Animation Type – Avatar

If you want to add an avatar Action to your room or furniture product, you must set the Type to ‘Avatar’. This ensures that your action works with an Avatar skeleton and *NOT* the Furniture or Room skeleton.

To learn more about what the other knobs and doohickeys in the Create Mode Editor do, please read the Intro to the Editor tutorial and the Editor – Actions Tab tutorial.

Add Prop Action

Now that you have a fully built product and have tested that the avatar animation works, it is time to add your Prop Action. To do so, create an Action with one Ensemble. Since a Prop Action is a room or furniture animation, set your Type to ‘Room’.

Seat Numbers Matter

A Prop Action corresponds with a seat number (or numbers) found in your furniture or room product. In this instance, the bench press only has one seat, seat01.BenchPress. So, the name of the prop action would be:

stance.BenchPress-seat01

Please note the addition of the dash suffix at the end of the name that includes a seat number. This ‘-seat01’ tells the code that this Action should be triggered when an avatar joins seat01.

You can have multiple seats in a prop action name. For example, if the bench press was some sort of crazy, two person bench press, then the bar could be triggered by both seats 01 and 02. To make that happen, my Prop Action name would be:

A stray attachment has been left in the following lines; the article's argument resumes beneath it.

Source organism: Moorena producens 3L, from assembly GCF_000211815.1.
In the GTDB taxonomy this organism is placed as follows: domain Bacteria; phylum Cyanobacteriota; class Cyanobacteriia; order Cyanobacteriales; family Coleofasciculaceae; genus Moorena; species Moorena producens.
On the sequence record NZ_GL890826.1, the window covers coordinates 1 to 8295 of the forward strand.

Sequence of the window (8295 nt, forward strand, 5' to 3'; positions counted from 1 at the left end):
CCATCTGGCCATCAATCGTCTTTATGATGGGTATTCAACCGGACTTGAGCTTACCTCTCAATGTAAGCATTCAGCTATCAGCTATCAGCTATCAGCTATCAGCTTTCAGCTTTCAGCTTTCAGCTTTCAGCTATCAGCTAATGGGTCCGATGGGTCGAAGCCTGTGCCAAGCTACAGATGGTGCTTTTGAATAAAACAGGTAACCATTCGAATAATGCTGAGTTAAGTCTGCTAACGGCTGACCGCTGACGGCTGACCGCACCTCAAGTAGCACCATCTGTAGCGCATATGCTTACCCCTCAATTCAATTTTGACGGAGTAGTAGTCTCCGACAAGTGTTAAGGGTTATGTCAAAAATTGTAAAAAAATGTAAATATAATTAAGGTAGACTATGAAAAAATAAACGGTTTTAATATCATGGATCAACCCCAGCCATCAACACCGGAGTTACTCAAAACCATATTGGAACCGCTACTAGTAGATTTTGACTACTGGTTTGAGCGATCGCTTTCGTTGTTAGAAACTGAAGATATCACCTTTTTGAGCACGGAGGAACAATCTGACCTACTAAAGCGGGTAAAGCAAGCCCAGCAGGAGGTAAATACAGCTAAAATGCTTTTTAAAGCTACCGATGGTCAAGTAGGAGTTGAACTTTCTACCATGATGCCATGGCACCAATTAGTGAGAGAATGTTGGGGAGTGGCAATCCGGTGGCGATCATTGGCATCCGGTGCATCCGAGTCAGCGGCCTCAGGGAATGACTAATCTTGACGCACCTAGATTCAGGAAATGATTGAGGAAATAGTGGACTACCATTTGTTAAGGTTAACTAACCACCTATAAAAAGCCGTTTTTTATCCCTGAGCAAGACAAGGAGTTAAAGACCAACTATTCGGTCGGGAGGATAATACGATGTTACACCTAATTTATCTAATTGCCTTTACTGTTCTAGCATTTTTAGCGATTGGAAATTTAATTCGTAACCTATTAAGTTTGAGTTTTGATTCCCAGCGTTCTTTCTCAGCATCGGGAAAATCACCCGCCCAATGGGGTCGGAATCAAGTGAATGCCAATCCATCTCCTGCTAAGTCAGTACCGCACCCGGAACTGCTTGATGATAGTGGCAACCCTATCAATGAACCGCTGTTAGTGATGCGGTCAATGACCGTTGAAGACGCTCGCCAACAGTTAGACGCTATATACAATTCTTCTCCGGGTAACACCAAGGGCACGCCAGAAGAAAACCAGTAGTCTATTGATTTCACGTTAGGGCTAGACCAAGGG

stance.BenchPress-seat01,02

Please note the addition of the comma and new seat number. This ‘,02’ tells the code that this Action should be triggered by joining either seat01 and/or seat02.

VERY IMPORTANT

Interoperable animations must be the same length

As mentioned above, sometimes, you want a prop action to work with an avatar action. Said another way, you want the prop action and the avatar action to work seamlessly together. In the case of the avatar bouncing on the pogo stick, if the avatar action played even one frame longer than the pogo stick animation, then, eventually, the avatar would go down while the pogo stick went up.